After Husband and I have tried every soothing technique we know, I finally offer, not having learned my lesson, that we can get a new friend from a different dollar store. J dials it back to moaning and whimpering and consents to get buckled into the car. Remarkably, he does regain his composure in time for the pictures. He looked pretty darn handsome. Parenthetically, when I cry for one nanosecond my face looks blotchy, puffy and red for 24 hours. This kid’s face recovered in 5 minutes. Good skin is wasted on the young.

The pictures go well. Even grocery shopping goes well. We make our promised trip to the dollar store where J. picks out a gecko, whom he also names J. (it does get confusing). We make our last stop at the pet store and see exotic fish, all kinds of puppies and way too many smelly rodent-type creatures.

Husband and I can almost taste that glass of wine waiting at home as we load into the van. We’re not yet halfway home and we hear “WHERE IS J??” He means the latest J, the gecko. After an inch by inch quadrant search of the van, we determine that sadly, new-J. has been left behind. This time, we have no option. Husband swings around and we make our way back to the #%$&^%$$#@@# pet store to the sound of moans, groans, sobs and cries. J. was also upset. Gecko-J. was peacefully watching the clown fish, oblivious to the trouble he had caused.

You just never know what the fall-out will be from one Mommy’s trip to the haircut store.

Friday, March 14, 2008

Conventional Parenting Wisdom #3

[Caveat: I have absolutely no parenting credentials apart from parenting my own kids. I have no advanced degrees, published papers but have read many parenting books, usually late at night after a bad day or locked in the bathroom during a bad day. Those that have ever seen me in Walmart with my kids will know just how unqualified this makes me.]

The Conventional Rule: Ignore the tantrums, they will stop.
My Rule: Have wine on hand.

It’s a simple premise: kids want attention so they have tantrums. If you stop giving them attention they will stop having tantrums. Cause. Effect.

When J. was 2 he started having tantrums. They were rarely the “I want a 7th cookie and give it to me now or I’ll scream” kind that went away as soon as Barney came on TV. He often reacted to something (7th cookie) but ignoring didn’t do any good. He would continue. I’d leave to go to another (quieter) room and he pause, stand up and follow me to the new room, throw himself down on the floor and resume the tantrum position. This could go on for an hour. Or more. Eventually he’d fall asleep on the bathroom floor or wherever he landed and we’d put him to bed.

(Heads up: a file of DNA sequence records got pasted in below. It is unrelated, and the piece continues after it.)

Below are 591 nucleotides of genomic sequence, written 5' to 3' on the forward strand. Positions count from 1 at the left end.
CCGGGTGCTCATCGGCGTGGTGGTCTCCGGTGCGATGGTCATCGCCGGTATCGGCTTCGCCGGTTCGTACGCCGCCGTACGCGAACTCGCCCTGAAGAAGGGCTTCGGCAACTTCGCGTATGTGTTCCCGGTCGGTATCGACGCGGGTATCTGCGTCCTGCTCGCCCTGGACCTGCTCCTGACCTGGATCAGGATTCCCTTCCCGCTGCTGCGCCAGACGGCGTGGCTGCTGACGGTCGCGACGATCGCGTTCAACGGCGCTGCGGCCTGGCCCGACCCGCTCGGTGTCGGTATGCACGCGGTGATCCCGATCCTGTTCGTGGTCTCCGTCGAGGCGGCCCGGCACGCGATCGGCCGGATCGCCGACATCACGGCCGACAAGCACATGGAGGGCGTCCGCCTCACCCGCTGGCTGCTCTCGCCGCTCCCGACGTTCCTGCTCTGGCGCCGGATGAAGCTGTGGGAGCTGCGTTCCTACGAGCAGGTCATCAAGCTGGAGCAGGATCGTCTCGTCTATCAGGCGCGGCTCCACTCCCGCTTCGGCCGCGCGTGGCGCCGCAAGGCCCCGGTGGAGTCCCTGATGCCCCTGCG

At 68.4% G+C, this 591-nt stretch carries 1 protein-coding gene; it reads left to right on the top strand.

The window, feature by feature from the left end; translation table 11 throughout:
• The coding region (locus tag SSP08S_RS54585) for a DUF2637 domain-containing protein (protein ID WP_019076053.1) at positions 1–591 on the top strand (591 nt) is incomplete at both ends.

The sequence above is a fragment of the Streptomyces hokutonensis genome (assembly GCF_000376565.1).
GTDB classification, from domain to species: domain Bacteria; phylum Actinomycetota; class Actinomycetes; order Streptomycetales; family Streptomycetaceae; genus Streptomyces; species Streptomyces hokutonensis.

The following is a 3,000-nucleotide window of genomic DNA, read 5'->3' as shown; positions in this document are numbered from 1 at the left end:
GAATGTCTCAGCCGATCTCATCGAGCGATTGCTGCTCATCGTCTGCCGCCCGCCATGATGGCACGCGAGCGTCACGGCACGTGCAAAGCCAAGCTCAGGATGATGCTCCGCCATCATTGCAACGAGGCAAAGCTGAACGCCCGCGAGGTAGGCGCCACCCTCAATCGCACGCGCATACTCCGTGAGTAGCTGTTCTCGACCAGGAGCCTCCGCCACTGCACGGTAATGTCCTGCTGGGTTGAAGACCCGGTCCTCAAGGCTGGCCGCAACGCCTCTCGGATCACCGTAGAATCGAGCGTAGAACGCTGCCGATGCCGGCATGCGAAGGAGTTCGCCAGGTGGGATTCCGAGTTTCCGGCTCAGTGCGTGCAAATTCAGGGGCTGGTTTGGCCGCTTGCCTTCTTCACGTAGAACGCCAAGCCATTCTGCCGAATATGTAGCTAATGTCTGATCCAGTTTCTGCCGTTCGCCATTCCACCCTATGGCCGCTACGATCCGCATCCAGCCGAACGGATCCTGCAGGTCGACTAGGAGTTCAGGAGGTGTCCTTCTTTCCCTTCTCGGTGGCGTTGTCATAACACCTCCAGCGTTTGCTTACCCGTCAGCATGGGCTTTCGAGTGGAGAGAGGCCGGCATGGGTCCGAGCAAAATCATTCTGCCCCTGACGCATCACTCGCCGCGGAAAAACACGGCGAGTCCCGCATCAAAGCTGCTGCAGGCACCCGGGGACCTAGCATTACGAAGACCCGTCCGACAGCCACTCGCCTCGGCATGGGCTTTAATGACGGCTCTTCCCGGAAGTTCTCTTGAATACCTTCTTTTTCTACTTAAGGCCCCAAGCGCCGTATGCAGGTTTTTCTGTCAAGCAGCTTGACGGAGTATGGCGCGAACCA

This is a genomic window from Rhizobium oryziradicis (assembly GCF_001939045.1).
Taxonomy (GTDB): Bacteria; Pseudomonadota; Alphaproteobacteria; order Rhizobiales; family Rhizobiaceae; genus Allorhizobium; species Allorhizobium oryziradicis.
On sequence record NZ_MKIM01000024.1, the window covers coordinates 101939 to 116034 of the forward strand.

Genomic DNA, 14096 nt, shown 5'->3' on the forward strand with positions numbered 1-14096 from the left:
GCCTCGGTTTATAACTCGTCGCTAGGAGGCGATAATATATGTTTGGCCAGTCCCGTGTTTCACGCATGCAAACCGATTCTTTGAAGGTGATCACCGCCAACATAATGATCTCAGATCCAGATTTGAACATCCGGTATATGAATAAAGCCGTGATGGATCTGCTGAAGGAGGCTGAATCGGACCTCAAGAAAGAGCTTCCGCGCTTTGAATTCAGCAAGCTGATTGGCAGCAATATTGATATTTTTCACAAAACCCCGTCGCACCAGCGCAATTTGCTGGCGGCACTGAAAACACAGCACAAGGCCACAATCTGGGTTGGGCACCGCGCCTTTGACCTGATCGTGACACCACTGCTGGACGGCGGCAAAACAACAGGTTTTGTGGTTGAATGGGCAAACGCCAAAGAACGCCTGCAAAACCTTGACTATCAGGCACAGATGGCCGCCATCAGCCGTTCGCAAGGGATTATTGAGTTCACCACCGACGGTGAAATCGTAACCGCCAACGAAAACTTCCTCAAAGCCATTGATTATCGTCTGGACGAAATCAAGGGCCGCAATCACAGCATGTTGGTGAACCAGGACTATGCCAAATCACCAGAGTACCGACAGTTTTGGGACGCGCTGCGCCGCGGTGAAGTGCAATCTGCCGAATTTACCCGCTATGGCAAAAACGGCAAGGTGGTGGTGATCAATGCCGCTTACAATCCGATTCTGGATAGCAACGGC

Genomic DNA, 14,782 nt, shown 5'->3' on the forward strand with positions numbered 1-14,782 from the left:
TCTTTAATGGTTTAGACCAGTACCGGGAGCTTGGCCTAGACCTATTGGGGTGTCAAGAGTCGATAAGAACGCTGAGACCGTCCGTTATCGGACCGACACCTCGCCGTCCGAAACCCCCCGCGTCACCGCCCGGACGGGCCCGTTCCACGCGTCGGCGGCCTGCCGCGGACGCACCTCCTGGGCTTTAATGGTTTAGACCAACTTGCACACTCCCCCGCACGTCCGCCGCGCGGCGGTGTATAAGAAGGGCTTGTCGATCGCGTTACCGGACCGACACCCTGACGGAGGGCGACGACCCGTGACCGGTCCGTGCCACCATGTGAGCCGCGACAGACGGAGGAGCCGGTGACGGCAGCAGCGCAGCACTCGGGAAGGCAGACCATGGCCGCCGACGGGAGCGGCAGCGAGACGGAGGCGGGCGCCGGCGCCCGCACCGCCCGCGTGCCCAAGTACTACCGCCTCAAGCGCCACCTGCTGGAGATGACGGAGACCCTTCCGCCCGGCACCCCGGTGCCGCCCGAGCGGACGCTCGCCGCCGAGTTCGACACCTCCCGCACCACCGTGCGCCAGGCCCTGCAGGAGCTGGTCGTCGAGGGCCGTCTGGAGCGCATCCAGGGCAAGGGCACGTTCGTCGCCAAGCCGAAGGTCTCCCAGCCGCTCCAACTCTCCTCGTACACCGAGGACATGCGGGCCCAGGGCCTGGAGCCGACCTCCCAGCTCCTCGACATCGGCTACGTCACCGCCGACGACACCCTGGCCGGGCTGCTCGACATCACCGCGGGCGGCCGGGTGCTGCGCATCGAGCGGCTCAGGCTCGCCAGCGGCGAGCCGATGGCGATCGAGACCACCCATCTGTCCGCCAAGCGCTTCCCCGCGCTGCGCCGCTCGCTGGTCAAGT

As he got older he would start throwing things until he got our attention by taking a chunk out of the drywall or we had to duck as Hot Wheels are angrily thrown about the room. Then we couldn’t ignore him and had to disarm or remove him to a safe place (usually his room where no toys are kept).

With time he learns if he affixed himself to me it slowed me down. So came my skills of walking around the house with a 4 year old strapped to one ankle. If I do say so myself, I got pretty good at it and I counted it as a workout, especially if I had to go up the stairs.

We tried everything we could think of to stop the tantrums while they happened: hugging an unwilling toddler, playing soft music, singing to him, sitting quietly beside him, reasoning, screaming, crying, tantruming ourselves (it was therapeutic but not very effective). At different stages we have tried different things and some work for a time but nothing ever s spun our sensitive J. boy out of his cycle. One thing I can say we did not do and that was give in, if the tantrum was even slightly related to J. wanting something or wanting to avoid something. (Though most creative attempts at resolving situations did come into play).

Even more, we didn’t have much luck in stopping them from happening. We did learn being too hungry means trouble. Or too tired. Or frustrated. Or bored. Or busy. Or happy. Or sad.

This all lead to my fascination with the parenting books. I’ve read more than a dozen and skimmed through about 100 in the book store aisle. There is no magic answer. All I know is that having a glass and wine and debriefing with Husband is about the best way to cope. It doesn’t have to be wine. Some Mommy girlfriends eat chocolate, ice cream, even sushi. One particularly skinny Mommy (which I hate her for) goes to the gym and is training for a triathalon.

I’ll stick with wine for now and leave the elite athlete training for the teenage years.